Some Data on the Current Use of PowerPoint – Word Counts (2)

This post is an excerpt from “Visu­al Log­or­rhea – On the Preva­lence of Slideu­ments”. In order to get an impres­sion of the cur­rent use of Pow­er­Point for pre­sen­ta­tion design, 1.500 pre­sen­ta­tions found on the inter­net have been ana­lyzed. Read the full story here.

Word Counts

On an aver­age slide, there are x̄ = 30.8 words with a very high spread (s = 31.0) and a medi­an of Md = 24.

Though this seems to be a high num­ber of words per slide, it is far less than what Edward Tufte found (a Medi­an of Md = 40) – a dis­crepancy which almost sure­ly is relat­ed to the fact that Tufte lim­it­ed his analy­sis to “text-only slides”, where­as this analy­sis is based on a cor­pus of entire pre­sen­ta­tions.1 Lim­it­ing the sam­ple to slides of lay­out “Object” (see chap­ter “Slide Lay­outs” on p. 13) con­tain­ing exact­ly two shapes with text (a sub­set of the sam­ple which should almost match Tufte’s sam­ple cri­te­ria), the medi­an is Md = 35 (x̄ = 41.1, s= 30.5). Remem­ber­ing Tufte’s crit­ic on “[…] much lower rates of infor­ma­tion trans­mis­sion than the talk itself […]”, these even lower num­bers sup­port Tufte’s find­ings.​2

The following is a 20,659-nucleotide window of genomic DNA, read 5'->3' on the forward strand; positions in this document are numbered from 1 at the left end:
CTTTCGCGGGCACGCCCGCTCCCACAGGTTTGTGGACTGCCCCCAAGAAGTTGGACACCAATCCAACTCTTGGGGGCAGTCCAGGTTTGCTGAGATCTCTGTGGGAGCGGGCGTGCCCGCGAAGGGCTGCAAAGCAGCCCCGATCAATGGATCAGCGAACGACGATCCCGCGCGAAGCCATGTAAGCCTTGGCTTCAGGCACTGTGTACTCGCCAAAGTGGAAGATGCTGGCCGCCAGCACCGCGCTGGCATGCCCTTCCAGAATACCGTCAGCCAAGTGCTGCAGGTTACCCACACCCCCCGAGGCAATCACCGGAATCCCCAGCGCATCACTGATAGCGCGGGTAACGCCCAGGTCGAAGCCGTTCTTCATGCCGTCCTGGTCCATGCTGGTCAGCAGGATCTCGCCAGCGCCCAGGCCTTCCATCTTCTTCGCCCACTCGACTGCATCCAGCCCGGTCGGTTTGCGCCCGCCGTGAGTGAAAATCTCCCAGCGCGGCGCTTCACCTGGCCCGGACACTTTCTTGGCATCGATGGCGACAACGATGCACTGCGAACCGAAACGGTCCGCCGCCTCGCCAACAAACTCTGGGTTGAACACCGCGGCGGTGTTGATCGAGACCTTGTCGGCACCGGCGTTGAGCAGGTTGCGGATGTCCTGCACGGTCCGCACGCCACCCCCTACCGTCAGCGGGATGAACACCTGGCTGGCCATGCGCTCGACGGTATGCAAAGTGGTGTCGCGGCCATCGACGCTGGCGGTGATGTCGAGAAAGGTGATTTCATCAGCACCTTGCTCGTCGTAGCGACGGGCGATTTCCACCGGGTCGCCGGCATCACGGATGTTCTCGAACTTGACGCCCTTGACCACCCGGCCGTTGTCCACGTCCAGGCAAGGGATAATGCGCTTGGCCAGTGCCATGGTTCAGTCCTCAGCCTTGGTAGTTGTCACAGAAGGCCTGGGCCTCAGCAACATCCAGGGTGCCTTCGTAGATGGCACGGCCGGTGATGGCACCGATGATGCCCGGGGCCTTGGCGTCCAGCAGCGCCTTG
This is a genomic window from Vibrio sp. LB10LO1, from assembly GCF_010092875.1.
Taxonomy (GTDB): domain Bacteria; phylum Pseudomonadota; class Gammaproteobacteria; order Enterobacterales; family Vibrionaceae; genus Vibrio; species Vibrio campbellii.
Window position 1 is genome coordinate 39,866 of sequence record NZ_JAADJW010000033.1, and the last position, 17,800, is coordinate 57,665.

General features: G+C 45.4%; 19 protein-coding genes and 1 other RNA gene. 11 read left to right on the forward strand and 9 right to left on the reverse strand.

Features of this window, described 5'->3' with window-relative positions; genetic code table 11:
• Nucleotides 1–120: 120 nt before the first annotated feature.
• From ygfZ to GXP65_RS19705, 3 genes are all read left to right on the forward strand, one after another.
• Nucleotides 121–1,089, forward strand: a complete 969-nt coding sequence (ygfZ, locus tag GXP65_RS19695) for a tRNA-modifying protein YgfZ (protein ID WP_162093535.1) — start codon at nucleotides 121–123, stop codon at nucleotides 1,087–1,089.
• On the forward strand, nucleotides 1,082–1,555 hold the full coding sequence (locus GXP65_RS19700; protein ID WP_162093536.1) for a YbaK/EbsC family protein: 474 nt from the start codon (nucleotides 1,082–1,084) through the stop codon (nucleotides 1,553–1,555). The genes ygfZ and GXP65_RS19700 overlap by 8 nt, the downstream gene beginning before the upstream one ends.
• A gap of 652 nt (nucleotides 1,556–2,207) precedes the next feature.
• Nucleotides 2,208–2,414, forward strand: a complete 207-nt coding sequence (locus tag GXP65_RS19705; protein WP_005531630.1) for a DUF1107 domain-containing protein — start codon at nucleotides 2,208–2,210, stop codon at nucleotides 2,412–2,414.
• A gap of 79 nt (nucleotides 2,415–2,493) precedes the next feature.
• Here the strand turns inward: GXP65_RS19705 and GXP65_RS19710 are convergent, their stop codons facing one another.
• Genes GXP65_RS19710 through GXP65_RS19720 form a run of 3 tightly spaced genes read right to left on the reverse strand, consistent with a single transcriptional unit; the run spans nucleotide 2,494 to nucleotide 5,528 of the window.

Some Data on the Current Use of PowerPoint - Word Counts

Only about a quar­ter (23.1%) of all slides honor Seth Godin’s advice not to have more than six words on a slide.3 Tak­ing into account that about 8% of all slides in the sam­ple are title slides (accord­ing to their slide lay­out, see below), we can clear­ly state that vir­tu­al­ly nobody fol­lows his rec­om­men­da­tion. Whether it is real­is­tic or not – it is ignored.

This post is an excerpt from “Visu­al Log­or­rhea – On the Preva­lence of Slideu­ments”. In order to get an impres­sion of the cur­rent use of Pow­er­Point for pre­sen­ta­tion design, 1.500 pre­sen­ta­tions found on the inter­net have been ana­lyzed. Read the full story here.

Foot­notes:

  1.  Tufte, Edward R., The Cog­ni­tive Style of Pow­er­Point: Pitch­ing Out Cor­rupts With­in (2nd ed. Cheshire, Con­necti­cut: Graph­ics Press LLC, 2006), 16. Tufte’s essay can be down­loaded from his eBook store at http://​www​.edwardtufte​.com/​t​u​fte/ebooks.
  2.  Ibid.
  3.  Godin, Seth, “Real­ly Bad Pow­er­point,” Jan­u­ary 29, 2007, http://​seth​godin​.type​pad​.com/​s​e​t​h​s​_​b​l​o​g​/​2​0​0​7​/​0​1​/​r​e​a​l​l​y​_​b​a​d​_powe.html (accessed Jan­u­ary 1, 2014).

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